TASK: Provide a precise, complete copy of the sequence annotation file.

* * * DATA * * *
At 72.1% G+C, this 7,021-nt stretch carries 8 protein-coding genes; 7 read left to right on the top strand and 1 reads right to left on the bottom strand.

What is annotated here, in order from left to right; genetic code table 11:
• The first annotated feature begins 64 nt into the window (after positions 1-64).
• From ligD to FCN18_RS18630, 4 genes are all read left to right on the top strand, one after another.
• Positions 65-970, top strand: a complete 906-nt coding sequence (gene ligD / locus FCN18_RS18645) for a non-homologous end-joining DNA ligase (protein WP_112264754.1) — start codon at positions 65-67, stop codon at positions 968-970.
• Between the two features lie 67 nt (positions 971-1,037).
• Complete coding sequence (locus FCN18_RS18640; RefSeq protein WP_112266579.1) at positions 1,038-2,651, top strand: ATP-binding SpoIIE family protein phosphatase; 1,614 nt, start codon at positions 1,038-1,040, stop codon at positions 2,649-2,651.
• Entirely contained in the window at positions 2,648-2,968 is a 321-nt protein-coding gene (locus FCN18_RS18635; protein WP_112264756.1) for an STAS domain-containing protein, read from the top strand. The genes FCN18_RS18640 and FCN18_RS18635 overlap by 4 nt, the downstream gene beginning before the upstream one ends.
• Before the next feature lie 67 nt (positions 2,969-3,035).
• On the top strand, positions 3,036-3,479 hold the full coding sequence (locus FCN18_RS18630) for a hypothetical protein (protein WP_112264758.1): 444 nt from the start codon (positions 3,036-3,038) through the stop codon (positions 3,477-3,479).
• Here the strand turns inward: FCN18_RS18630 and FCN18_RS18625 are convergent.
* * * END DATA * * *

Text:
At 72.1% G+C, this 7,021-nt stretch carries 8 protein-coding genes; 7 read left to right on the top strand and 1 reads right to left on the bottom strand.

What is annotated here, in order from left to right; genetic code table 11:
• The first annotated feature begins 64 nt into the window (after positions 1-64).
• From ligD to FCN18_RS18630, 4 genes are all read left to right on the top strand, one after another.
• Positions 65-970, top strand: a complete 906-nt coding sequence (gene ligD / locus FCN18_RS18645) for a non-homologous end-joining DNA ligase (protein WP_112264754.1) — start codon at positions 65-67, stop codon at positions 968-970.
• Between the two features lie 67 nt (positions 971-1,037).
• Complete coding sequence (locus FCN18_RS18640; RefSeq protein WP_112266579.1) at positions 1,038-2,651, top strand: ATP-binding SpoIIE family protein phosphatase; 1,614 nt, start codon at positions 1,038-1,040, stop codon at positions 2,649-2,651.
• Entirely contained in the window at positions 2,648-2,968 is a 321-nt protein-coding gene (locus FCN18_RS18635; protein WP_112264756.1) for an STAS domain-containing protein, read from the top strand. The genes FCN18_RS18640 and FCN18_RS18635 overlap by 4 nt, the downstream gene beginning before the upstream one ends.
• Before the next feature lie 67 nt (positions 2,969-3,035).
• On the top strand, positions 3,036-3,479 hold the full coding sequence (locus FCN18_RS18630) for a hypothetical protein (protein WP_112264758.1): 444 nt from the start codon (positions 3,036-3,038) through the stop codon (positions 3,477-3,479).
• Here the strand turns inward: FCN18_RS18630 and FCN18_RS18625 are convergent.